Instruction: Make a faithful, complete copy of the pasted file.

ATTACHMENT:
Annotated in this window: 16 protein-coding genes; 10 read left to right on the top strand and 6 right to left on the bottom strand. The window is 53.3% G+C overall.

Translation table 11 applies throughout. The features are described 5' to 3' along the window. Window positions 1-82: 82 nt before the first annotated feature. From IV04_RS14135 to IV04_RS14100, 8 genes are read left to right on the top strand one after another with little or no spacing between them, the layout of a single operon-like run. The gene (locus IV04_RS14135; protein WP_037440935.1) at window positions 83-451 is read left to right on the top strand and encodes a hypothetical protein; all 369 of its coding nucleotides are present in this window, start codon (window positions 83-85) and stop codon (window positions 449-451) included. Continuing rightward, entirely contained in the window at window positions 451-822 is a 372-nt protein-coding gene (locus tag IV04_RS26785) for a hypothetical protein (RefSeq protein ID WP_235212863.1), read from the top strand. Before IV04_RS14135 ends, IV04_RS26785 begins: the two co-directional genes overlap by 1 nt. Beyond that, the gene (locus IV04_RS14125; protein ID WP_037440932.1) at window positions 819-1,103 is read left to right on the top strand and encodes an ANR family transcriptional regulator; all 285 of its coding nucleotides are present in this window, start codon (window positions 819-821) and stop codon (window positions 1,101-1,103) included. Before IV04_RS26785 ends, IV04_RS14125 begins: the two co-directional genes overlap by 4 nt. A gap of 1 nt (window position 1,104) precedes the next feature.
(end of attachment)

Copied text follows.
Annotated in this window: 16 protein-coding genes; 10 read left to right on the top strand and 6 right to left on the bottom strand. The window is 53.3% G+C overall.

Translation table 11 applies throughout. The features are described 5' to 3' along the window. Window positions 1-82: 82 nt before the first annotated feature. From IV04_RS14135 to IV04_RS14100, 8 genes are read left to right on the top strand one after another with little or no spacing between them, the layout of a single operon-like run. The gene (locus IV04_RS14135; protein WP_037440935.1) at window positions 83-451 is read left to right on the top strand and encodes a hypothetical protein; all 369 of its coding nucleotides are present in this window, start codon (window positions 83-85) and stop codon (window positions 449-451) included. Continuing rightward, entirely contained in the window at window positions 451-822 is a 372-nt protein-coding gene (locus tag IV04_RS26785) for a hypothetical protein (RefSeq protein ID WP_235212863.1), read from the top strand. Before IV04_RS14135 ends, IV04_RS26785 begins: the two co-directional genes overlap by 1 nt. Beyond that, the gene (locus IV04_RS14125; protein ID WP_037440932.1) at window positions 819-1,103 is read left to right on the top strand and encodes an ANR family transcriptional regulator; all 285 of its coding nucleotides are present in this window, start codon (window positions 819-821) and stop codon (window positions 1,101-1,103) included. Before IV04_RS26785 ends, IV04_RS14125 begins: the two co-directional genes overlap by 4 nt. A gap of 1 nt (window position 1,104) precedes the next feature.